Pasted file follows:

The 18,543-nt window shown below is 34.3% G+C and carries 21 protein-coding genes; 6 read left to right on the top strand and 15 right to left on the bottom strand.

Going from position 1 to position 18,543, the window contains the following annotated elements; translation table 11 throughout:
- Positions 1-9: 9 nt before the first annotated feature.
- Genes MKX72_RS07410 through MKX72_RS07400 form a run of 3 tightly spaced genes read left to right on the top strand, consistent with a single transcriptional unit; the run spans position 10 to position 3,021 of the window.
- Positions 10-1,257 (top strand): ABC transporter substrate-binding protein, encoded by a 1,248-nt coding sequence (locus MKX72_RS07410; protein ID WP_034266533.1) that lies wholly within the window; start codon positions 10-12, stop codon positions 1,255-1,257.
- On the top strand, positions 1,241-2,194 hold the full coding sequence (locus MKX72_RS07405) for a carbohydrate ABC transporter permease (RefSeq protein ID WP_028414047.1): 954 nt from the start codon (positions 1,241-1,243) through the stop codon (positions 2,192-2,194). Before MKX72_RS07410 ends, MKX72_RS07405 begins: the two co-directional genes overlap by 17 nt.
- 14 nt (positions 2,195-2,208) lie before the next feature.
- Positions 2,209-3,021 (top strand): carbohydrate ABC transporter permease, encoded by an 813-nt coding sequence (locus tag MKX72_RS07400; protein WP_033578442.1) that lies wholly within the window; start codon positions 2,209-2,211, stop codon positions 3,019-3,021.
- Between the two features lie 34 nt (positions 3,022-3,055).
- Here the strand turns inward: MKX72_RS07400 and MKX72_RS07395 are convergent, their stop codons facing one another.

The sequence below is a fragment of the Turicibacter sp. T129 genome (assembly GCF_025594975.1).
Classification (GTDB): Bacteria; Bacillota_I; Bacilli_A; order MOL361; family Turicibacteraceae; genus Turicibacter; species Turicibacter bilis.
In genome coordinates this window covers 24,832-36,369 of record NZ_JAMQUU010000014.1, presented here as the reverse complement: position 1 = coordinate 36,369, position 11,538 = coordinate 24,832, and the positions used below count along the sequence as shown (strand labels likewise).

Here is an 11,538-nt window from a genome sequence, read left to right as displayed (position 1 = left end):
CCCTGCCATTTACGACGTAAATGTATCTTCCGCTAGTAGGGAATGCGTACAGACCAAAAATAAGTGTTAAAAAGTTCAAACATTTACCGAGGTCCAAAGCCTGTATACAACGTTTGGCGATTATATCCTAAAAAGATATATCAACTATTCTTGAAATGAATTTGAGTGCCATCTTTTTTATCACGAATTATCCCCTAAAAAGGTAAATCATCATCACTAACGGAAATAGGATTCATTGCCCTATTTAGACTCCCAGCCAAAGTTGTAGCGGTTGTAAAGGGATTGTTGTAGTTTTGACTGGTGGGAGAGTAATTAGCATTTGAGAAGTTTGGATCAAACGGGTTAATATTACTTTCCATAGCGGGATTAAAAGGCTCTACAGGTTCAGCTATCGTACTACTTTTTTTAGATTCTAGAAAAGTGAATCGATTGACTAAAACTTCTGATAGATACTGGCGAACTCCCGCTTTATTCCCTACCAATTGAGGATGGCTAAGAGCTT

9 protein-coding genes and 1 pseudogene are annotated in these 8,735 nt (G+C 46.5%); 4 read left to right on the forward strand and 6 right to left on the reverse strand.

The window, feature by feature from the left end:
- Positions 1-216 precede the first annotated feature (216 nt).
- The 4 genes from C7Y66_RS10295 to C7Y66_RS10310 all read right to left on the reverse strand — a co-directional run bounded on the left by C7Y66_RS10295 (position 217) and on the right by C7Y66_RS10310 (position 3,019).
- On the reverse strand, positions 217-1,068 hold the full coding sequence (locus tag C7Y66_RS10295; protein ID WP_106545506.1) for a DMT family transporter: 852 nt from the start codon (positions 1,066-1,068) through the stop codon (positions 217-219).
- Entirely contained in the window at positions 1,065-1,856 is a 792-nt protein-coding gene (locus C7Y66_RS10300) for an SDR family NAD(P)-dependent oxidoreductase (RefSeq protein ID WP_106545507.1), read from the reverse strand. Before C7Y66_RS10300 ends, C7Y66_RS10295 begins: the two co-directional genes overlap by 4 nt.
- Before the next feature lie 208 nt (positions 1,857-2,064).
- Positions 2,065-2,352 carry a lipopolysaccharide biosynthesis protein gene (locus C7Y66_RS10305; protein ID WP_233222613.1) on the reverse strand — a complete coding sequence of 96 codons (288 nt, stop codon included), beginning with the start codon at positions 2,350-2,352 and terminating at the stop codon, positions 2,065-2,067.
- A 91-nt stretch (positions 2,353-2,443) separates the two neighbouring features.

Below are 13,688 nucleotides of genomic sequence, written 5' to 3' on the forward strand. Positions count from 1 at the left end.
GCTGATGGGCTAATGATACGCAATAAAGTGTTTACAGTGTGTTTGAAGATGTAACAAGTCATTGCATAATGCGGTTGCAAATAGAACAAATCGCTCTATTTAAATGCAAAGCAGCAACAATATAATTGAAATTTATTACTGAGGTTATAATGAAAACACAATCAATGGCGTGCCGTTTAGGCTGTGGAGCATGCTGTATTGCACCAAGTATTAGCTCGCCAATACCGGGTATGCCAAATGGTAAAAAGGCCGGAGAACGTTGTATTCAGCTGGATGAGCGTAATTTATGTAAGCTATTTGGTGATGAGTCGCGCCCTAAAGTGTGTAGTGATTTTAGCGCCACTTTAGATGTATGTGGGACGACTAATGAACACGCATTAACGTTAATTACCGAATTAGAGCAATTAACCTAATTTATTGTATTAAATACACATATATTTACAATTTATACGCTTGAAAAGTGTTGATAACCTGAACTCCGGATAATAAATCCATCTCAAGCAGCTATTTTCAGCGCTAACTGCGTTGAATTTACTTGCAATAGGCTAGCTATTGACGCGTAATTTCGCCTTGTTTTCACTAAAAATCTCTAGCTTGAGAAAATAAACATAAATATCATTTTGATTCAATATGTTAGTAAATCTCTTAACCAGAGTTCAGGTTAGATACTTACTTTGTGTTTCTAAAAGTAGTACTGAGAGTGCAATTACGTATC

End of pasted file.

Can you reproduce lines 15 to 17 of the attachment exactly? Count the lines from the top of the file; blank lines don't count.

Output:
CCCTGCCATTTACGACGTAAATGTATCTTCCGCTAGTAGGGAATGCGTACAGACCAAAAATAAGTGTTAAAAAGTTCAAACATTTACCGAGGTCCAAAGCCTGTATACAACGTTTGGCGATTATATCCTAAAAAGATATATCAACTATTCTTGAAATGAATTTGAGTGCCATCTTTTTTATCACGAATTATCCCCTAAAAAGGTAAATCATCATCACTAACGGAAATAGGATTCATTGCCCTATTTAGACTCCCAGCCAAAGTTGTAGCGGTTGTAAAGGGATTGTTGTAGTTTTGACTGGTGGGAGAGTAATTAGCATTTGAGAAGTTTGGATCAAACGGGTTAATATTACTTTCCATAGCGGGATTAAAAGGCTCTACAGGTTCAGCTATCGTACTACTTTTTTTAGATTCTAGAAAAGTGAATCGATTGACTAAAACTTCTGATAGATACTGGCGAACTCCCGCTTTATTCCCTACCAATTGAGGATGGCTAAGAGCTT

9 protein-coding genes and 1 pseudogene are annotated in these 8,735 nt (G+C 46.5%); 4 read left to right on the forward strand and 6 right to left on the reverse strand.

The window, feature by feature from the left end: